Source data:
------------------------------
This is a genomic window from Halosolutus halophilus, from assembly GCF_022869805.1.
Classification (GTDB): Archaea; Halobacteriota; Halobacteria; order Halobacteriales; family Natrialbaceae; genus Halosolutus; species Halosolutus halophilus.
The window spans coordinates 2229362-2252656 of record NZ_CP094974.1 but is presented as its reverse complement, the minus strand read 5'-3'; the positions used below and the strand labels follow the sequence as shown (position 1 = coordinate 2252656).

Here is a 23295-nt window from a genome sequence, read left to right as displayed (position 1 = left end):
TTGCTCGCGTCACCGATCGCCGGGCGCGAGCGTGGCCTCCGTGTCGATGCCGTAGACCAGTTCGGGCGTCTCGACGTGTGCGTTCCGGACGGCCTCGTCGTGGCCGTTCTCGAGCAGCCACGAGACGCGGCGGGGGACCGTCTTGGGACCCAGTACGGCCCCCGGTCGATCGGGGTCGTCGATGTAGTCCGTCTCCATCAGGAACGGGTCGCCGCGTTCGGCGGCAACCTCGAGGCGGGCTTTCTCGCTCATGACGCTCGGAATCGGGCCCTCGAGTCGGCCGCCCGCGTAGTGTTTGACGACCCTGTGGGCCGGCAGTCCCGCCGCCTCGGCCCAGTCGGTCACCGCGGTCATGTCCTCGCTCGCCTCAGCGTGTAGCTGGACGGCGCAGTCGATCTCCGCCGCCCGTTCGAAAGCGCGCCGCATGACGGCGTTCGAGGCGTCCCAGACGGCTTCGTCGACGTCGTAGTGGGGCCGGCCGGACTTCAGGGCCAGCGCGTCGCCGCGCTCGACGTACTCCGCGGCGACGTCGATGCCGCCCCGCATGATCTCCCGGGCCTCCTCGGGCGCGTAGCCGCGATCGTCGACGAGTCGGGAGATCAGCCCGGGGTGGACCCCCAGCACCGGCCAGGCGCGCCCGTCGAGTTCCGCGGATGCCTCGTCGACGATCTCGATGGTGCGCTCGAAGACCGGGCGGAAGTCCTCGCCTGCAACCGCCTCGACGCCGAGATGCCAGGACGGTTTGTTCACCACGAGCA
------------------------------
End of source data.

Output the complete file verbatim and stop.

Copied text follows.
This is a genomic window from Halosolutus halophilus, from assembly GCF_022869805.1.
Classification (GTDB): Archaea; Halobacteriota; Halobacteria; order Halobacteriales; family Natrialbaceae; genus Halosolutus; species Halosolutus halophilus.
The window spans coordinates 2229362-2252656 of record NZ_CP094974.1 but is presented as its reverse complement, the minus strand read 5'-3'; the positions used below and the strand labels follow the sequence as shown (position 1 = coordinate 2252656).

Here is a 23295-nt window from a genome sequence, read left to right as displayed (position 1 = left end):
TTGCTCGCGTCACCGATCGCCGGGCGCGAGCGTGGCCTCCGTGTCGATGCCGTAGACCAGTTCGGGCGTCTCGACGTGTGCGTTCCGGACGGCCTCGTCGTGGCCGTTCTCGAGCAGCCACGAGACGCGGCGGGGGACCGTCTTGGGACCCAGTACGGCCCCCGGTCGATCGGGGTCGTCGATGTAGTCCGTCTCCATCAGGAACGGGTCGCCGCGTTCGGCGGCAACCTCGAGGCGGGCTTTCTCGCTCATGACGCTCGGAATCGGGCCCTCGAGTCGGCCGCCCGCGTAGTGTTTGACGACCCTGTGGGCCGGCAGTCCCGCCGCCTCGGCCCAGTCGGTCACCGCGGTCATGTCCTCGCTCGCCTCAGCGTGTAGCTGGACGGCGCAGTCGATCTCCGCCGCCCGTTCGAAAGCGCGCCGCATGACGGCGTTCGAGGCGTCCCAGACGGCTTCGTCGACGTCGTAGTGGGGCCGGCCGGACTTCAGGGCCAGCGCGTCGCCGCGCTCGACGTACTCCGCGGCGACGTCGATGCCGCCCCGCATGATCTCCCGGGCCTCCTCGGGCGCGTAGCCGCGATCGTCGACGAGTCGGGAGATCAGCCCGGGGTGGACCCCCAGCACCGGCCAGGCGCGCCCGTCGAGTTCCGCGGATGCCTCGTCGACGATCTCGATGGTGCGCTCGAAGACCGGGCGGAAGTCCTCGCCTGCAACCGCCTCGACGCCGAGATGCCAGGACGGTTTGTTCACCACGAGCA